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The Adani election

By Everald Compton - posted Monday, 6 November 2017


Queenslanders go to the polls on Saturday, 25 November, to elect a State Government.

Ostensibly, it is a contest between Annastacia Palaszczuk and Tim Nicholls as to who will be Premier of the Queensland Parliament,

It is absolutely not.

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The battle is about whether or not one of the largest coal mines in the world will be opened in the Galilee Basin of Queensland and send its coal to India via the Barrier Reef.

This creates a complicated political situation as both Palaszczuk and Nicholls strongly back the opening of the mine, as does the likely holder of the balance of power, Pauline Hanson and her competitor for that role – Robbie Katter.

One would think that this would place the Adani mine in the safest of political positions, but it does not. It is an issue that will dominate the headlines until voting day as Adani protesters turn up to disrupt every political meeting, particularly those of the Premier.

Its chief beneficiary will be the Greens who have never before prospered in Queensland.

They will gain the balance of power and deny Hanson her dream.

In fact, it will change the state of Queensland politics for the next decade, if not permanently.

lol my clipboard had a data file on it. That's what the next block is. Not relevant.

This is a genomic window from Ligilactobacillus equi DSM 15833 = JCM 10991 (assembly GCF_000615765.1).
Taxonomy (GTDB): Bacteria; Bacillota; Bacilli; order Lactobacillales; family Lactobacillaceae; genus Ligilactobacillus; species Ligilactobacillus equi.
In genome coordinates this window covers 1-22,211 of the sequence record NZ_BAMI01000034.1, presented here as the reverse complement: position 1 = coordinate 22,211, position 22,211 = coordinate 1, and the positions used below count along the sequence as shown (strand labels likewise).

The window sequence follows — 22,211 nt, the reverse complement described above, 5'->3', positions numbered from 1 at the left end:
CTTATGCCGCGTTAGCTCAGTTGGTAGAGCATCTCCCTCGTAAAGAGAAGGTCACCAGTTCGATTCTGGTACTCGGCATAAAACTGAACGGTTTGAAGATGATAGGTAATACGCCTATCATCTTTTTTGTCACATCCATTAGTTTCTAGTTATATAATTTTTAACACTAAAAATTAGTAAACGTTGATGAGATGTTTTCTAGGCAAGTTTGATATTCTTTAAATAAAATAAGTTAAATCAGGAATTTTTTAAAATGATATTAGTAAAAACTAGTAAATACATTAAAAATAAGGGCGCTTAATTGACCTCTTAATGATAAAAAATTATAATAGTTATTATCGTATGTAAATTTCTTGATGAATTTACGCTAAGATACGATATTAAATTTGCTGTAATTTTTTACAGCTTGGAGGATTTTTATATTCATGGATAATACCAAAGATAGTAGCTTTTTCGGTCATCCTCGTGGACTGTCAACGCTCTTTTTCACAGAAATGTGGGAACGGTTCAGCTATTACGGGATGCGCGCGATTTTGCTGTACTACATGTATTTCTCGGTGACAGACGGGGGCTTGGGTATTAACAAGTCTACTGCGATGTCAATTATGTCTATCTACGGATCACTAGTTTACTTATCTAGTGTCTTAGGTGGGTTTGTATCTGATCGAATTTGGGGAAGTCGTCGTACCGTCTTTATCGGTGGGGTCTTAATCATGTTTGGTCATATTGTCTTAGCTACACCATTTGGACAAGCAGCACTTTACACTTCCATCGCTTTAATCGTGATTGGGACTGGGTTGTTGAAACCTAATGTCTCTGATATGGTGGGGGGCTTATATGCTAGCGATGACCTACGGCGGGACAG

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I am not a member of any political party and never have been, nor will be, and have a constant concern about the extreme positions that the Greens take in opposing every mine of any description anywhere with a determination that is disturbing, to say the least.

I strongly support mining of any mineral that the world can use responsibly, especially coal, so long as its miners invest heavily in clean coal technology, stop the contamination of coal dust and make sure that not one tiny bit of mine waste flows into lakes, creeks and rivers.

But, the Adani mine has problems far beyond those vital issues.

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This article was first published on Everald Compton.



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About the Author

Everald Compton is Chairman of The Longevity Forum, a not for profit entity which is implementing The Blueprint for an Ageing Australia. He was a Founding Director of National Seniors Australia and served as its Chairman for 25 years. Subsequently , he was Chairman for three years of the Federal Government's Advisory Panel on Positive Ageing.

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